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Why Are No Bankers in Jail?
12/08/2011 12:21 pm EST
It’s the lingering question about the financial crisis, writes MoneyShow.com editor-at-large Howard R. Gold.
Why are no top executives of major Wall Street banks in jail more than three years after Lehman Brothers collapsed? Why have none even been charged with crimes?
Surely, someone must be guilty of something. Enron and the corporate scandals of the 2000s and the savings & loan failures of the early 1990s each resulted in more than 1,000 criminal convictions.
But this time is different, and I wanted to find out why. So I spoke with several federal prosecutors from the S&L and Enron eras, the people who actually brought successful criminal white-collar cases.
They told me it boils down to proving criminal intent beyond a reasonable doubt, resources, and commitment.
Let’s start with the first point, which was made on 60 Minutes last week and in The Wall Street Journal, where a former FBI official, David Cardona, said the Justice Department had decided to let regulators “take civil-enforcement actions”—like, say, the SEC’s actions against Citigroup (C), which Judge Jed S. Rakoff threw out last week—rather than go for criminal prosecutions, which have a much higher burden of proof
- Read Howard’s piece on why the SEC needs to do more to take on big Wall Street firms.
Samuel Buell, a professor at Duke University School of Law who was a lead prosecutor on the Department of Justice’s Enron Task Force from 2002 to 2004 told me the challenge in these cases is “coming up with strong evidence of criminal mental states.”
In other words, “you knew that you were putting out [material] that was false and misleading and you did it anyway” he said.
That was what the government did with Enron top executives Kenneth Lay (who died after being convicted), Jeffrey Skilling (who is appealing his conviction), and Andrew Fastow (who co-operated with the government, pled guilty, and served time).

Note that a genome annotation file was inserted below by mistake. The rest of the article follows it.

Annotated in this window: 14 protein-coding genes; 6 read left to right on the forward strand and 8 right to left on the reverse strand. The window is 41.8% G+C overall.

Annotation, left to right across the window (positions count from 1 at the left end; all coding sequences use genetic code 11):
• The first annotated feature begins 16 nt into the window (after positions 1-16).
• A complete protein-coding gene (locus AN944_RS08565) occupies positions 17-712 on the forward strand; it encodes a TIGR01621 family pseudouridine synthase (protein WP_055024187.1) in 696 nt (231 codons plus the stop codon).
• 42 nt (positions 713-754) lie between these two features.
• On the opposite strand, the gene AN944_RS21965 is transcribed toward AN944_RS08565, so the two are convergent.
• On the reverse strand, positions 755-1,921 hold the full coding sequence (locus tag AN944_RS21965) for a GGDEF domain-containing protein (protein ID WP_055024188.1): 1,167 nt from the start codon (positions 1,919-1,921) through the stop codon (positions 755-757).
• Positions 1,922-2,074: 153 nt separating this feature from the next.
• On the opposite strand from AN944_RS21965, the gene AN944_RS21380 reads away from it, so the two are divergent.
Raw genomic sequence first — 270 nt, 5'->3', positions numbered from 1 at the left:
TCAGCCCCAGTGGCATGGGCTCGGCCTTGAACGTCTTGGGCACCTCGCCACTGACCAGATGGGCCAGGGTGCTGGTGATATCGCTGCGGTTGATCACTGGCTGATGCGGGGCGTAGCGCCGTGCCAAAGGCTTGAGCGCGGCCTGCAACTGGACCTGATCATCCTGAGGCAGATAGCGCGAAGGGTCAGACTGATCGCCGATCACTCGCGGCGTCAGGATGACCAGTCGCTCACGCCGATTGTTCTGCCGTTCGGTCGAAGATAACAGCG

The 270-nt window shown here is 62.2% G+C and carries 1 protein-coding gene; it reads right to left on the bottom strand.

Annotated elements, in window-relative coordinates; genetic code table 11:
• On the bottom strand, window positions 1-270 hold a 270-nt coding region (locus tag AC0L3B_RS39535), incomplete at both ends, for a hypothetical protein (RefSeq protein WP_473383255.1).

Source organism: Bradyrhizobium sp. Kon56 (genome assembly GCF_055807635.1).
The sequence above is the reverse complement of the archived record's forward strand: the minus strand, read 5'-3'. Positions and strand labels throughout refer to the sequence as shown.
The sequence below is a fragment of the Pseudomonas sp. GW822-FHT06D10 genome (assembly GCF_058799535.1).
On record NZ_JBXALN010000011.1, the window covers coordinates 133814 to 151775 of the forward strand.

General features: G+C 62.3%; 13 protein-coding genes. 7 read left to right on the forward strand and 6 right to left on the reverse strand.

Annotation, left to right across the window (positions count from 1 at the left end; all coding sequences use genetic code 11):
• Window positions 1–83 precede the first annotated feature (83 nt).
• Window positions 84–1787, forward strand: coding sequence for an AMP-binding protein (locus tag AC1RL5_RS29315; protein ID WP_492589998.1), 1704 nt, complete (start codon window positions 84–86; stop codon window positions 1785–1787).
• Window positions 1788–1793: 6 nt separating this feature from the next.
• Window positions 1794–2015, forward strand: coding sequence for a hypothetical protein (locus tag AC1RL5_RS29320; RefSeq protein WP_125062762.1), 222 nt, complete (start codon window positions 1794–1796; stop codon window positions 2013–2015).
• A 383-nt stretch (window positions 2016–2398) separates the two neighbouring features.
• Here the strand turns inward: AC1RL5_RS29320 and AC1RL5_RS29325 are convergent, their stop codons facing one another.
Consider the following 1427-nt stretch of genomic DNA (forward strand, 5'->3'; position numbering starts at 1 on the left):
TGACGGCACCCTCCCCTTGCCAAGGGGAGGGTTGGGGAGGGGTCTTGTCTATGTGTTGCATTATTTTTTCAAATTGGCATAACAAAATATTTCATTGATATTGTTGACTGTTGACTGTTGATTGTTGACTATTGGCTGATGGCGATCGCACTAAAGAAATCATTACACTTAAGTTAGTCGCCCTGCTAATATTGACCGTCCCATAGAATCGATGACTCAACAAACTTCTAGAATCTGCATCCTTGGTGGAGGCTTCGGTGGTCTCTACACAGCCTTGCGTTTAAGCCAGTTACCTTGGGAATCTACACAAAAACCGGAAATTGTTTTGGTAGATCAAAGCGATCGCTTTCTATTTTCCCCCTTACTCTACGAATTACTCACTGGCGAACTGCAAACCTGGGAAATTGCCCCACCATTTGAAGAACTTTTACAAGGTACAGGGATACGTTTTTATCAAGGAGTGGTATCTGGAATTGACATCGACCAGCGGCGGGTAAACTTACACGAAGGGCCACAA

Enron’s finances were in some ways as complex and sophisticated as the derivatives trades made by the big banks, and the consequences were huge.
“Everybody recognized at the time that this was a cataclysmic event for the financial system. We had never seen a Fortune 10 company blow up overnight,” Buell explained.
But at Enron, there were blatant misstatements by top executives who clearly knew things were worse than they said they were.
There were also clear victims—investors and employees who lost their life savings in the company’s 401k plan. “In any fraud case you need a victim,” said Buell. “In Enron, you could tell a story of mom-and-pop investors who were deceived.”
During that time, CEOs of companies like WorldCom and Adelphia Communications also were convicted and sentenced to long prison terms.
But in the financial crisis, the questionable transactions were conducted by big banks with other large institutions, whose executives presumably should have known what they were buying—and even that the banks might short the very instruments they were purchasing. The rest of us were just collateral damage.
Linking top executives to specific instances of fraud is a big problem, says Joshua Hochberg, who ran DOJ’s fraud section during Enron and is now a partner at McKenna Long & Aldridge in Washington, DC.
“How do you tie them to the actual fraudulent mortgages or sale of products they knew were bad?” he asked. (Obviously that could be different for the mortgage originators themselves, like Countrywide, if the allegations in the 60 Minutes piece were correct.)
That wasn’t a problem with the savings & loans. “The thrift savings cases largely involved people [profiting] directly from the loans they were authorizing” said Hochberg.
NEXT: What’s Really Different This Time?|pagebreak|